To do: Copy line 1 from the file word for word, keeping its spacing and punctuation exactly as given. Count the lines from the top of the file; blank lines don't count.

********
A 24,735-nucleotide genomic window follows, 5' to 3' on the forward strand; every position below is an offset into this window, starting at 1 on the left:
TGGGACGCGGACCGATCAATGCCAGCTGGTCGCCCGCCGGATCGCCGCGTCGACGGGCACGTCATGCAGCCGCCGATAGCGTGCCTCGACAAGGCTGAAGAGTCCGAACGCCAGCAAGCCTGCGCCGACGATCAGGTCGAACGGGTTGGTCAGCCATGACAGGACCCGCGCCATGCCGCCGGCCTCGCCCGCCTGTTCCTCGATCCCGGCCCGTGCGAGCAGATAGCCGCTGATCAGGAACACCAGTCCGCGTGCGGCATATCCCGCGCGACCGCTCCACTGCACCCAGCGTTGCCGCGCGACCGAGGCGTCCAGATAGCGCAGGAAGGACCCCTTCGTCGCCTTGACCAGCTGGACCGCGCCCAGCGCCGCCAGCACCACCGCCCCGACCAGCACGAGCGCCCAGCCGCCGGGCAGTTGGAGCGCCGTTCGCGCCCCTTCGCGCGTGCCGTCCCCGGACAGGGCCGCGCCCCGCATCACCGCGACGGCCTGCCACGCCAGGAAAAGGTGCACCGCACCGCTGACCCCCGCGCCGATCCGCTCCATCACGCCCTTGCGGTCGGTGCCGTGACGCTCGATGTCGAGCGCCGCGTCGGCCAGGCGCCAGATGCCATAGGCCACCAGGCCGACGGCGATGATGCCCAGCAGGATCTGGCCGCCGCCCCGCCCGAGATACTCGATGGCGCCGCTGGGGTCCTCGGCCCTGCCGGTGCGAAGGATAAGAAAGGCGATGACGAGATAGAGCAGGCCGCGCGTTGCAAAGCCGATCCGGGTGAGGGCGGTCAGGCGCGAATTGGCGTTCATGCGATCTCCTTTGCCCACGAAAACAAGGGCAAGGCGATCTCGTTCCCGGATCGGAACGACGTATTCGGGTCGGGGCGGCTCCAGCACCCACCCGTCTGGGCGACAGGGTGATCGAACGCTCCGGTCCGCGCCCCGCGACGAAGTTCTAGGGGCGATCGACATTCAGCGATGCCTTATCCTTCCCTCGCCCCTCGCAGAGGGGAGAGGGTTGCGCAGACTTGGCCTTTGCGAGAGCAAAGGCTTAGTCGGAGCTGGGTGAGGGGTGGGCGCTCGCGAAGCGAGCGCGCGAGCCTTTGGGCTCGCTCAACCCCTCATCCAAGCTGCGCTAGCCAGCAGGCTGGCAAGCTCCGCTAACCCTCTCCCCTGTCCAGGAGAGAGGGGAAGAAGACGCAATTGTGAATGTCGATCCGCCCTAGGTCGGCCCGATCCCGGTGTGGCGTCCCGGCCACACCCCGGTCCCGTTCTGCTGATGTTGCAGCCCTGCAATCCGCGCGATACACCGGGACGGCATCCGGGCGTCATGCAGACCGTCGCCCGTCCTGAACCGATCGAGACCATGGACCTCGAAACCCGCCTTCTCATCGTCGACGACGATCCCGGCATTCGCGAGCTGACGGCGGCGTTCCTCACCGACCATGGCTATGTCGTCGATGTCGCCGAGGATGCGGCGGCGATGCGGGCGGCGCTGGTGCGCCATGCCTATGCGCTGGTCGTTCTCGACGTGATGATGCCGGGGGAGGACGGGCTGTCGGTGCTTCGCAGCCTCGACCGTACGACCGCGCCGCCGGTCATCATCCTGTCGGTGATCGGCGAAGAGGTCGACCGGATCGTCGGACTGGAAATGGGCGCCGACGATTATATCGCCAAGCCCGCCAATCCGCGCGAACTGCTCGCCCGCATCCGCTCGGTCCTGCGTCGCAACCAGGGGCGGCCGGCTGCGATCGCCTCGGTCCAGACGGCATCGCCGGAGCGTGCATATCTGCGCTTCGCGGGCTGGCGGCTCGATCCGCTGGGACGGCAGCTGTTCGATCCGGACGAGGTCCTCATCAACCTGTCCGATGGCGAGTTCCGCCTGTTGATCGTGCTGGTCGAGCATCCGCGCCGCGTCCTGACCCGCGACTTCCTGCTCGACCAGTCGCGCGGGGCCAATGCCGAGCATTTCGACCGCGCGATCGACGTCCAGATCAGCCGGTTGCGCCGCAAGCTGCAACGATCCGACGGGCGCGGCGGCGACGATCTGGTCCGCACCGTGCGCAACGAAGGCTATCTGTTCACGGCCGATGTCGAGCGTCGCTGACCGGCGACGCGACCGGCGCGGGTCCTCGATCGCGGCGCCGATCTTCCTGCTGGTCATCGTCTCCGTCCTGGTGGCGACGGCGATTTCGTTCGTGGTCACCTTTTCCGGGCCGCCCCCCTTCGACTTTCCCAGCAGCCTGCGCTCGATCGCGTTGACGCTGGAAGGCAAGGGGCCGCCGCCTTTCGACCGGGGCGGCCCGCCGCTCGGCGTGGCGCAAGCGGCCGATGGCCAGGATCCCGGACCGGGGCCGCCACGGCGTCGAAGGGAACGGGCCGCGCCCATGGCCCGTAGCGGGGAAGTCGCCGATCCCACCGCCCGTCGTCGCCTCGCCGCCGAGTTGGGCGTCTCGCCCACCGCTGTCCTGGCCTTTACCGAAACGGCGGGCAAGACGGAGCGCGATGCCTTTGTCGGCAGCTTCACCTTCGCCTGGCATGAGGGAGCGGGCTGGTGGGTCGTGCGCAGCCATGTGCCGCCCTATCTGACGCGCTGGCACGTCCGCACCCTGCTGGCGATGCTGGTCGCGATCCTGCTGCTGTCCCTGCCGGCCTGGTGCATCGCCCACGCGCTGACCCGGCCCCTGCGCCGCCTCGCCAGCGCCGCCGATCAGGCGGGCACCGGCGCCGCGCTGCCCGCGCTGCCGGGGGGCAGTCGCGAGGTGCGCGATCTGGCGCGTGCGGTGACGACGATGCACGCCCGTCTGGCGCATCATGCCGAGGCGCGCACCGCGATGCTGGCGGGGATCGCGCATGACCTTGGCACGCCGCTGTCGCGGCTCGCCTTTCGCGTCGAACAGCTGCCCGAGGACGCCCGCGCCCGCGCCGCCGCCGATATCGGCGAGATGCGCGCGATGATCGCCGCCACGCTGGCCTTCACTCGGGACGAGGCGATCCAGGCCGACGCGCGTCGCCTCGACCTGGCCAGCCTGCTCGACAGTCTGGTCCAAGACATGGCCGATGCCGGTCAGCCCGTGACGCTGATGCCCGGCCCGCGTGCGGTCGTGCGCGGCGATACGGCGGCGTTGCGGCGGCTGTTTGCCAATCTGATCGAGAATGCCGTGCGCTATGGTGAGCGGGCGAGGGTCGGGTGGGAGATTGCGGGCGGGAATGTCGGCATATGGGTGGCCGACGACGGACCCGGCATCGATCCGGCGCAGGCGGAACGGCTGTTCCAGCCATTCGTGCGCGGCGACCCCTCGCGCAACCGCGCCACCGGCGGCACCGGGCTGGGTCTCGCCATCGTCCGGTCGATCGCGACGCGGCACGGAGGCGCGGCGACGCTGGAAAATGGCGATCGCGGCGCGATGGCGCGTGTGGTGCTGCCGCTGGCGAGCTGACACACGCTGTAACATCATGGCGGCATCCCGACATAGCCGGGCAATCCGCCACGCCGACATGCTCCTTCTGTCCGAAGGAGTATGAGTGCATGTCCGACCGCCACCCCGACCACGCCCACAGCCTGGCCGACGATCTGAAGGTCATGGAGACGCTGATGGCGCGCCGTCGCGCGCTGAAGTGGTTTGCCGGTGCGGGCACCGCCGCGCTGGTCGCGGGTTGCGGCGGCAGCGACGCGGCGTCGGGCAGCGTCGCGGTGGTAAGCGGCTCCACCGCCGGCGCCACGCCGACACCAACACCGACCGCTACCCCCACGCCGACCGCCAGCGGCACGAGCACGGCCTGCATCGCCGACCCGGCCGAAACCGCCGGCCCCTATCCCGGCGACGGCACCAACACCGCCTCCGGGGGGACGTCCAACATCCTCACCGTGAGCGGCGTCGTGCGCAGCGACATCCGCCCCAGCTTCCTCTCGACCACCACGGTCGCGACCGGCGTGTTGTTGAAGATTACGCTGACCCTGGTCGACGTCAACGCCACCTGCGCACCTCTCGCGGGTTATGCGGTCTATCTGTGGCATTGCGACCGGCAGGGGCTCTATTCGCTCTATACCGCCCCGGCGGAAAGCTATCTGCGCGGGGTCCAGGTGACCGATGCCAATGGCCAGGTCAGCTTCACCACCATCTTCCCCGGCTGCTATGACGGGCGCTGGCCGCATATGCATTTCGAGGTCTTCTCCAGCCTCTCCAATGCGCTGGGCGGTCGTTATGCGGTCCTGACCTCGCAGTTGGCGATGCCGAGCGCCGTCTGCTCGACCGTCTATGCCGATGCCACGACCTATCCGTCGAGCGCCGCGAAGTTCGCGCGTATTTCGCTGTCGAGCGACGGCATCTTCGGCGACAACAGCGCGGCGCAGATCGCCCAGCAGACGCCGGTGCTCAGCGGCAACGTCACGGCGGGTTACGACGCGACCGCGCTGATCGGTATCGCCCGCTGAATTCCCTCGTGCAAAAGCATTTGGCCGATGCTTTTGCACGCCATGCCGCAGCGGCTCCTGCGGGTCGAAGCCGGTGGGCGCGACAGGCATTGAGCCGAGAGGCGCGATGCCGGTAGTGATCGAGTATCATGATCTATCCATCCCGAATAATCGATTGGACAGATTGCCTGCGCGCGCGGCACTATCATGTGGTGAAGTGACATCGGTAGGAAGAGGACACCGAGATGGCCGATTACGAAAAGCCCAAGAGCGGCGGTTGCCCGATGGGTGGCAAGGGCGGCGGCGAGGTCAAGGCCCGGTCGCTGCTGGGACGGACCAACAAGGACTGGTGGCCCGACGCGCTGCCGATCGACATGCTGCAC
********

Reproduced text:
A 24,735-nucleotide genomic window follows, 5' to 3' on the forward strand; every position below is an offset into this window, starting at 1 on the left: